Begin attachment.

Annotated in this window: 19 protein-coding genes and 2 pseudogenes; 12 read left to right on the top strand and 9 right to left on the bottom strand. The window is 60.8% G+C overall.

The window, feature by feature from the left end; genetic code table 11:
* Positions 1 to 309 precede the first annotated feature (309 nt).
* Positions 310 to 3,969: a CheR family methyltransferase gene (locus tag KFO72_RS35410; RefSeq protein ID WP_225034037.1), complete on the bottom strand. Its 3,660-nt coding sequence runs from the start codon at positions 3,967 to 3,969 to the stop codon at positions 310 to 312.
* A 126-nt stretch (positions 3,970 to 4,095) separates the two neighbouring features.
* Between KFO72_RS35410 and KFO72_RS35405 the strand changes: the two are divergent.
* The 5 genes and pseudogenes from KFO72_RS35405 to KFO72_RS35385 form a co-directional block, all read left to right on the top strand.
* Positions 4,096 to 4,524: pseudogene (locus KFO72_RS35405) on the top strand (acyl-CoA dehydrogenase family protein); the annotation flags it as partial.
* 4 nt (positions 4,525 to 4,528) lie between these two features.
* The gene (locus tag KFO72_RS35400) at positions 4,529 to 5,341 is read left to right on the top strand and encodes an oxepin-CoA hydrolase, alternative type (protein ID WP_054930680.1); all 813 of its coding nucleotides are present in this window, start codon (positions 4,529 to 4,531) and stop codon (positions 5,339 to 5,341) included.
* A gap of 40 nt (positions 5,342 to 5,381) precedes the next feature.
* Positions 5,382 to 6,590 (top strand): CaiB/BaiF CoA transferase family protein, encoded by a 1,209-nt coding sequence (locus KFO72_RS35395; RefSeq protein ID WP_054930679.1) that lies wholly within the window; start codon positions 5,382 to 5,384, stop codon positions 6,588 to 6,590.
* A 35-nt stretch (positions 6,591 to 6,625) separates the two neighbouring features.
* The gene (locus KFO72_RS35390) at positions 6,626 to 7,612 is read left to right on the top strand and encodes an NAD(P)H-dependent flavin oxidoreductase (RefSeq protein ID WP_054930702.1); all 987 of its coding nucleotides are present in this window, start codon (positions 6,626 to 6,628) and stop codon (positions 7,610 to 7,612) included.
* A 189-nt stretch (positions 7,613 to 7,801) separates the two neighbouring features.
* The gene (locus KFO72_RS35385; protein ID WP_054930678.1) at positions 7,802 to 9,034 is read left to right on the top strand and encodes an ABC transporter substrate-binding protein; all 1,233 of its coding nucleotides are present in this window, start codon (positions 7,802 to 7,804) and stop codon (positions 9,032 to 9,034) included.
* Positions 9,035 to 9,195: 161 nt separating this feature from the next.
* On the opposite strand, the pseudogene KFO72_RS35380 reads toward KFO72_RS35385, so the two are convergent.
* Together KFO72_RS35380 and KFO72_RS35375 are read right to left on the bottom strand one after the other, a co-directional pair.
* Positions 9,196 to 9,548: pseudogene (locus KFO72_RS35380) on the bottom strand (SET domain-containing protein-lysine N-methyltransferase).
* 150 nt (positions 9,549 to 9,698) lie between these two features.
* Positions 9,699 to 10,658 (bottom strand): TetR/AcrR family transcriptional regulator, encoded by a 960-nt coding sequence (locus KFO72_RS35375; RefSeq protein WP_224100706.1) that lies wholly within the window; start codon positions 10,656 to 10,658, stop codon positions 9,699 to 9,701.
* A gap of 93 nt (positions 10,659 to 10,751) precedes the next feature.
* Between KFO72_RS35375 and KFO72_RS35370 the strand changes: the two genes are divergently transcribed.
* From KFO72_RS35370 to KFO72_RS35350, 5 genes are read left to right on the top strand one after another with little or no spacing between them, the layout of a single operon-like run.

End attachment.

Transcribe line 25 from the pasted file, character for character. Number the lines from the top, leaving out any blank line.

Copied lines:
* From KFO72_RS35370 to KFO72_RS35350, 5 genes are read left to right on the top strand one after another with little or no spacing between them, the layout of a single operon-like run.